Back on the scene with my pedal matchine, I&I a gwan fe camp an a wail on a de street all de way to de trail.
You know, the Good Life. I’m saying this whole camping via bicycle renaissance is where “it” is at. And there’s lots a ways to get from where you are to a spot by the campfire. So please, find one that suits you and take it.
In my experience, the mainest stumbling block to pursuing a Good Time is being a little bitch. If you are over that hurdle, the next one is likely having a bad attitude. Some folks assume the worst about everything, but I am not friends with those people and neither should you be. With both of those impediments removed, one might be thinking “but I don’t have the right gear!”
(screeching brakes noise)
That line of thinking is forgivable, but also very regrettable. For your most accessible bike campout experience (the little short overnighter from your home to someplace close-by), if you have basic camping gear then you already have what you need.
No. No, it’s true. You can make it happen. That’s really the mainest stumbling block- not making it happen. Look at this clown:
I will not list all the the wrongs pictured here (and there are many) because they all add up to make the most important right- actually doing it.
This could be the end, full stop, only there’s more I’d like to say. For your quick little local overnighter, the chances are that your choice of campsites is pretty limited. So consider this: your only limits are what you can get away with. The only helping hand you’ll ever be offered is the one at the end of your own arm. Grab a secluded place in the bushes and hobo it up*.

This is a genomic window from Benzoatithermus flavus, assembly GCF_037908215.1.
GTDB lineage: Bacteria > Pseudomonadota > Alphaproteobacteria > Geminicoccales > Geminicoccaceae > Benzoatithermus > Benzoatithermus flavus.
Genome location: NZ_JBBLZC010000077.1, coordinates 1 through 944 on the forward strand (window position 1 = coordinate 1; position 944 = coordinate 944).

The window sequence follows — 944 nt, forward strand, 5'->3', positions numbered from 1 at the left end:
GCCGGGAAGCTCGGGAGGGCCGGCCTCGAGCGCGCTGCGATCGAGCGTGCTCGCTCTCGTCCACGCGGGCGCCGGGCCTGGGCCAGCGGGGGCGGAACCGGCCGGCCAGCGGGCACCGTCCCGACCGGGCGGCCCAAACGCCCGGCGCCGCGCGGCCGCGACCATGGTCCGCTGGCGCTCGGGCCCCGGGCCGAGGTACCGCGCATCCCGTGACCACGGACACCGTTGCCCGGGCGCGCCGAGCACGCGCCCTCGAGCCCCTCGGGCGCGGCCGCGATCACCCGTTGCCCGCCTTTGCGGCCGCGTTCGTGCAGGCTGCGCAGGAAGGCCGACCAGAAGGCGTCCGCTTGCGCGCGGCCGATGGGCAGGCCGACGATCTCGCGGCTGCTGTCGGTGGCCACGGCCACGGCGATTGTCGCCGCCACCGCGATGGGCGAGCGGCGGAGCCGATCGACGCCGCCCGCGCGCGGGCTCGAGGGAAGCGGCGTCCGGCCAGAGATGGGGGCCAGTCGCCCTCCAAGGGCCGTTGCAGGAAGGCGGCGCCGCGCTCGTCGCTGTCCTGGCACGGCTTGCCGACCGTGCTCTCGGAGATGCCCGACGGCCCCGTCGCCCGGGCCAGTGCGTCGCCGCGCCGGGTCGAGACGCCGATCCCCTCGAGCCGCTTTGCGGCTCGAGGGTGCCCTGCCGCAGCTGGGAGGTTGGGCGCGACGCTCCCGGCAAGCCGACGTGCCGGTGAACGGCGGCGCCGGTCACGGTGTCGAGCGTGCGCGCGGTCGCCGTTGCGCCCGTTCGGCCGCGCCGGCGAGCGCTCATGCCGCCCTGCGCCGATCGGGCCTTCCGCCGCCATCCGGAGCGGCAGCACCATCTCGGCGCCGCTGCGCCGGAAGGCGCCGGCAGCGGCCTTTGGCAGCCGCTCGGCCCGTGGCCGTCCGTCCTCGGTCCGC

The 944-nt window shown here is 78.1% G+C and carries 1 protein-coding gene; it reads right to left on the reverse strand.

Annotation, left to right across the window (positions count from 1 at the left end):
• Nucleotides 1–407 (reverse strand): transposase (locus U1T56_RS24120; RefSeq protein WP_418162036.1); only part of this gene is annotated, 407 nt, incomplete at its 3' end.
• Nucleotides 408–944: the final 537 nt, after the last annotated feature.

Sure, it’s great that some can make trips to the Himalayas happen (and then not write about it), or rally for 2 weeks across scenic wild Utah, or have super custom Xs and Ys, but most of us have to make do with smaller chunks of radventure. Slip through the cracks and into your local darkness. You’ll be happier and prepared for the Big Adventure when opportunity comes your way.
And, but, so you don’t need special gear, but it is nice. And you are a nerd, so you love that stuff. Given that there is nothing new under the sun, a frame-bag is the piece of gear you’ll likely benefit from most if you are expanding your kit. (caveat lector: I’m large for a cyclist, so I am prejudiced in that my frame has lots of room in it.) I used the Revelate Designs bag for several years (and do still, as it is nicely made and holding up well) but I do not love the zipper.
So, upon the recommendation of folks whose opinions I value, I purchased a roll-top frame bag from Scott Felter, at Porcelain Rocket. I asked Scott to make the bag to the dimensions of my XXL Surly Krampus, since that’s the go-to campout bike most nowadays. I figured I could make the best of swapping it around from my this bike to my that bike, since they aren’t too different. It’s working out.
Of course, with new gear, you have to test the shit out of it…
I reckoned a case of (that’s correct- 24 12oz cans) Hamm’s would serve to put the bag through it’s paces.
Yes, it pedaled like a pig. That’s not the point. I am able to stuff it like that if I need to. That’s the point.
Your smart drunk knows you have to stay hydrated, so I put a 100oz bladder of water in there, too. That proved to be the winning combination when I clipped a hard-to-see-in-the-dark log and endoed. The bike flipped over my head and came to rest a few feet beyond me. Not a single beer was popped. Now, I’m not claiming anything other than luck in this instance (BAD-I crashed and I hadn’t even opened a beer yet, thank you…GOOD- I was able to crack a foamy can (ok, a couple foamy cans) of cheap domestic beer to celebrate) but, you know. Still.
So we were able to resupply the trash can lid spot quite nicely.
I’m well-pleased. It holds campout stuff just as handily…
It’s not what you say, or even how you say it. It’s how you do it. 1)GO. 2)have fun. 3)be safe.
*BE SUPER SUPER SUPER CAREFUL WITH FIRE. Really. Really.by